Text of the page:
4. Sigurgeirsson B, Olafsson JH, Steinsson JB, Paul C, Billstein S, Evans EG. Long-term effectiveness of treatment with terbinafine vs itraconazole in onychomycosis: a 5-year blinded prospective follow-up study. Arch Dermatol. 2002 Mar;138(3):353-7.
5. Hall M, Monka C, Krupp P, O’Sullivan D. Safety of oral terbinafine: results of a postmarketing surveillance study in 25,884 patients. Arch Dermatol. 1997 Oct;133(10):1213-9.
6. Sanmano B, Hiruma M, Mizoguchi M, Ogawa H. Combination therapy consisting of weak pulses of oral terbinafine
plus topical application of terbinafine cream in the treatment of onychomycosis. J Dermatolog Treat. 2004 Jul;15(4):245-51.
7. Nakano N, Hiruma M, Shiraki Y, Chen X, Porgpermdee S, Ikeda S. Combination of pulse therapy with terbinafine tablets and topical terbinafine cream for the treatment of dermatophyte onychomycosis: a pilot study. J Dermatol. 2006 Nov;33(11):753-8.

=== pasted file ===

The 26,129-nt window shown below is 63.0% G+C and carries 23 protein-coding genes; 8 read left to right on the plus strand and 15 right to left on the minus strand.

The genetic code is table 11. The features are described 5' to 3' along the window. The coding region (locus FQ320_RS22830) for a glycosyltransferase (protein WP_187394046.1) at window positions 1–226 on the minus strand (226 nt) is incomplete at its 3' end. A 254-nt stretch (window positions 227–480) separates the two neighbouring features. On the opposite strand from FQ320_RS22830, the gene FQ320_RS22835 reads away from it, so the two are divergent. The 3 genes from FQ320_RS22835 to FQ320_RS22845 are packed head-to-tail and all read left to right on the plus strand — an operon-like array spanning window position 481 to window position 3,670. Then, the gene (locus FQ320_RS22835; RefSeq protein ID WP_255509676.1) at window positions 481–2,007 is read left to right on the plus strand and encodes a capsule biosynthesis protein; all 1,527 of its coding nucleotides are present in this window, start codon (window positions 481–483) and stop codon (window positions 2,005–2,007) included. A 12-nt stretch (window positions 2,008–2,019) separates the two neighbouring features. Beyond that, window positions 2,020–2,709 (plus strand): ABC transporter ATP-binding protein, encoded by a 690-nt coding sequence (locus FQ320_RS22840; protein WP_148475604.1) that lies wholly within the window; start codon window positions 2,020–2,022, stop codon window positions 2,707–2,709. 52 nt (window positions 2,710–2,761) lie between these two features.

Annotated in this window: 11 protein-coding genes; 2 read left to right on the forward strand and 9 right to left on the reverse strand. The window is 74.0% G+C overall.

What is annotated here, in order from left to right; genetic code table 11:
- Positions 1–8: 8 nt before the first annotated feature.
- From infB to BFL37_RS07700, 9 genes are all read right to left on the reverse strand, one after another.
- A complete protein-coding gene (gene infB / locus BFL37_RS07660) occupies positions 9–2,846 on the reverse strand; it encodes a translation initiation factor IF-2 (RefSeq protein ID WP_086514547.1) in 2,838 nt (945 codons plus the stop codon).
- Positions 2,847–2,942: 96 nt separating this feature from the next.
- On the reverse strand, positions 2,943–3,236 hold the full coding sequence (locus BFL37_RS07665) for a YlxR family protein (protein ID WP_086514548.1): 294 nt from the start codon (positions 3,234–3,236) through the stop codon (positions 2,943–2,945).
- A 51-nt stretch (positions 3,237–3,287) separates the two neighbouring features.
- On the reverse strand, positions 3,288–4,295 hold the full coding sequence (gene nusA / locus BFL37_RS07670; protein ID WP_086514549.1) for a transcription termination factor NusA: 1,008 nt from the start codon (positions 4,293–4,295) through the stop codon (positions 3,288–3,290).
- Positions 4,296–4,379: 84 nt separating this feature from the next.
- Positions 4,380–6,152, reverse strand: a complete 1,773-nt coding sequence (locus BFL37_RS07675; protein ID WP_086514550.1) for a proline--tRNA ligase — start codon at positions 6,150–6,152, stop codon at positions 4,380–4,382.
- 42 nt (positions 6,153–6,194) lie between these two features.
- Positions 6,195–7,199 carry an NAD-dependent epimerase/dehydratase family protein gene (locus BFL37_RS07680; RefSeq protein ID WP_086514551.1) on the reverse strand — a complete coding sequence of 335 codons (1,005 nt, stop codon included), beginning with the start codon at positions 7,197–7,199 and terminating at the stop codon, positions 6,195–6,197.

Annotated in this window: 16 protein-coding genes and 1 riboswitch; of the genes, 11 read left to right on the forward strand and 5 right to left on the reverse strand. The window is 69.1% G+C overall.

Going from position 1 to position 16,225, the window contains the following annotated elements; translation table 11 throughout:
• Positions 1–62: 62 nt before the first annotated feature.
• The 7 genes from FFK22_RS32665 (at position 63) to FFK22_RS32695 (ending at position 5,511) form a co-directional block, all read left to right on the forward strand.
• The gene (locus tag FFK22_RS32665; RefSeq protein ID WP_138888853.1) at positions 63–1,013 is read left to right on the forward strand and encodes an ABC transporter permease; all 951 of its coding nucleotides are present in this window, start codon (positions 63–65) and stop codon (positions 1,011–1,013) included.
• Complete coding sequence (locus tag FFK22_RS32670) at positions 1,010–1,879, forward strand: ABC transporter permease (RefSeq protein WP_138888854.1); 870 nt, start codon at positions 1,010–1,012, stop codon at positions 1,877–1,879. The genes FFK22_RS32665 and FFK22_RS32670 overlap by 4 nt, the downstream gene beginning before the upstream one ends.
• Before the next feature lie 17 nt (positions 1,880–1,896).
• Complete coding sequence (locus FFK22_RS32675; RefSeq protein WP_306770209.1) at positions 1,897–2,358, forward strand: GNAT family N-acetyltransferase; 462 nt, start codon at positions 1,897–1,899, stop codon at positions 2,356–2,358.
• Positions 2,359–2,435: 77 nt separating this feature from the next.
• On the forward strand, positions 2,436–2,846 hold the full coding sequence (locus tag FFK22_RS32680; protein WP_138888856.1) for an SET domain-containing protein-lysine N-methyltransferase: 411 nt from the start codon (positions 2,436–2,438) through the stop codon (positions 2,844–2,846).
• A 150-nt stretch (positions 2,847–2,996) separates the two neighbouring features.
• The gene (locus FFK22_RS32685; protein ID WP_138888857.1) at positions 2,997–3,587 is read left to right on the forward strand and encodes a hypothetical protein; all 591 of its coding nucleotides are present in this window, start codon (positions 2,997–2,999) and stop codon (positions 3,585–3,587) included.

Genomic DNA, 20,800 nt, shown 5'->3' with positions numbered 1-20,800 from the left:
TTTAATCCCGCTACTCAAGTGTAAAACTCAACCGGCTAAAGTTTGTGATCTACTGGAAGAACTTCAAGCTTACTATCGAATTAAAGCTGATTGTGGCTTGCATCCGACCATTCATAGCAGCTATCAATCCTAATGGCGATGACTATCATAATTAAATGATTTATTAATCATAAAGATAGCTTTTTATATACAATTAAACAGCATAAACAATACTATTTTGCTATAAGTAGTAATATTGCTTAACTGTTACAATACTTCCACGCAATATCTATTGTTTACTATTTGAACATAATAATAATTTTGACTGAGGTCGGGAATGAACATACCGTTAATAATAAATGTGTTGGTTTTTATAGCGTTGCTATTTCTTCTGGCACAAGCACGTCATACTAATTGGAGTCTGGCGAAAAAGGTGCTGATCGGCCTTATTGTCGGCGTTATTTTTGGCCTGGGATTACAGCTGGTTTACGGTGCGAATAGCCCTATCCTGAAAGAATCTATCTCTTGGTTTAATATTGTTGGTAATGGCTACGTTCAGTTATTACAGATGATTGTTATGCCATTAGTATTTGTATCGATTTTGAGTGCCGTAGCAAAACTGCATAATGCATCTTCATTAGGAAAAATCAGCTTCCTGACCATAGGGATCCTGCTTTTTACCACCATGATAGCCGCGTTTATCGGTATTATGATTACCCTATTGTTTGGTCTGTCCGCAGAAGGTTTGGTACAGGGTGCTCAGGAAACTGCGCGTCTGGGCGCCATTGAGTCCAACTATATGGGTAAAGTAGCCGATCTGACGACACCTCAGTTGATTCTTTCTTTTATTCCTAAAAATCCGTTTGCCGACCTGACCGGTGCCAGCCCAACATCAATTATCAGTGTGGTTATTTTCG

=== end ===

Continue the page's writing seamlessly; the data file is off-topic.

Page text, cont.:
8. Baran R. Topical amorolfine for 15 months combined with 12 weeks of oral terbinafine, a cost-effective treatment for onychomycosis. Br J Dermatol. 2001 Oct;145 Suppl 60:15-9.
9. Avner S, Nir N, Henri T. Combination of oral terbinafine and topical ciclopirox compared to oral terbinafine for the treatment of onychomycosis. J Dermatolog Treat. 2005;16(5-6):327-30.
10.Gupta AK; Onychomycosis Combination Therapy Study Group. Ciclopirox topical solution, 8% combined with oral terbinafine to treat onychomycosis: a randomized, evaluator-blinded study. J Drugs Dermatol. 2005 Jul-Aug;4(4):481-5.
11.Gupta AK, Uri M, Cooper EA. Onychomycosis therapy: past, present, future. J Drugs Dermatol. 2010 Sep;9(9):1109-13.